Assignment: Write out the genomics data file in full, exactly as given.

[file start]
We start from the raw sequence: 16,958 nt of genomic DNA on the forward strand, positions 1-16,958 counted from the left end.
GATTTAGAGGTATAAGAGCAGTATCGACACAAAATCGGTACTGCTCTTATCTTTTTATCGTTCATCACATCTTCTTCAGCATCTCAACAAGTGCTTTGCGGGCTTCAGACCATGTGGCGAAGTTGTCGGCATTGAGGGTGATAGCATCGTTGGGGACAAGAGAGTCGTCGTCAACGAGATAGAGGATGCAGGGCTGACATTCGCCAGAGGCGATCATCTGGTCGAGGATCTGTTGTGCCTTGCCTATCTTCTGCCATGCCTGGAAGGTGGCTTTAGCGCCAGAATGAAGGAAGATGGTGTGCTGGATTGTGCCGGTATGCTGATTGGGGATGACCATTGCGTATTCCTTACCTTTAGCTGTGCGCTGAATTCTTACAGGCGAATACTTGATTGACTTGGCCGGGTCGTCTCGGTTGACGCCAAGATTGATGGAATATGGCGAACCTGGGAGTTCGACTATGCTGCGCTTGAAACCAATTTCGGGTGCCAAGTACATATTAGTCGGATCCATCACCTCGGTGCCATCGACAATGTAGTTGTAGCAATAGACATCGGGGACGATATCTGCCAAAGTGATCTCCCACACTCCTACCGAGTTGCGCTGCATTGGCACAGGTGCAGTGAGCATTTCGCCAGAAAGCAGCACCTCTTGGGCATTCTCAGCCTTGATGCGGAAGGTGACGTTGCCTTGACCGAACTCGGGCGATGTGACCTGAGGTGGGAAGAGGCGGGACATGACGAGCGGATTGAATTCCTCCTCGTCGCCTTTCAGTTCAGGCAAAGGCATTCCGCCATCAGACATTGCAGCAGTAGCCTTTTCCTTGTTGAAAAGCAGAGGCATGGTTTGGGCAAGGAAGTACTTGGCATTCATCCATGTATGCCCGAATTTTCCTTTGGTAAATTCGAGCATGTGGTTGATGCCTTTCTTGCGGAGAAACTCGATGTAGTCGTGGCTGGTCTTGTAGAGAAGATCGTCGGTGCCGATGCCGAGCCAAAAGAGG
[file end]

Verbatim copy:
We start from the raw sequence: 16,958 nt of genomic DNA on the forward strand, positions 1-16,958 counted from the left end.
GATTTAGAGGTATAAGAGCAGTATCGACACAAAATCGGTACTGCTCTTATCTTTTTATCGTTCATCACATCTTCTTCAGCATCTCAACAAGTGCTTTGCGGGCTTCAGACCATGTGGCGAAGTTGTCGGCATTGAGGGTGATAGCATCGTTGGGGACAAGAGAGTCGTCGTCAACGAGATAGAGGATGCAGGGCTGACATTCGCCAGAGGCGATCATCTGGTCGAGGATCTGTTGTGCCTTGCCTATCTTCTGCCATGCCTGGAAGGTGGCTTTAGCGCCAGAATGAAGGAAGATGGTGTGCTGGATTGTGCCGGTATGCTGATTGGGGATGACCATTGCGTATTCCTTACCTTTAGCTGTGCGCTGAATTCTTACAGGCGAATACTTGATTGACTTGGCCGGGTCGTCTCGGTTGACGCCAAGATTGATGGAATATGGCGAACCTGGGAGTTCGACTATGCTGCGCTTGAAACCAATTTCGGGTGCCAAGTACATATTAGTCGGATCCATCACCTCGGTGCCATCGACAATGTAGTTGTAGCAATAGACATCGGGGACGATATCTGCCAAAGTGATCTCCCACACTCCTACCGAGTTGCGCTGCATTGGCACAGGTGCAGTGAGCATTTCGCCAGAAAGCAGCACCTCTTGGGCATTCTCAGCCTTGATGCGGAAGGTGACGTTGCCTTGACCGAACTCGGGCGATGTGACCTGAGGTGGGAAGAGGCGGGACATGACGAGCGGATTGAATTCCTCCTCGTCGCCTTTCAGTTCAGGCAAAGGCATTCCGCCATCAGACATTGCAGCAGTAGCCTTTTCCTTGTTGAAAAGCAGAGGCATGGTTTGGGCAAGGAAGTACTTGGCATTCATCCATGTATGCCCGAATTTTCCTTTGGTAAATTCGAGCATGTGGTTGATGCCTTTCTTGCGGAGAAACTCGATGTAGTCGTGGCTGGTCTTGTAGAGAAGATCGTCGGTGCCGATGCCGAGCCAAAAGAGG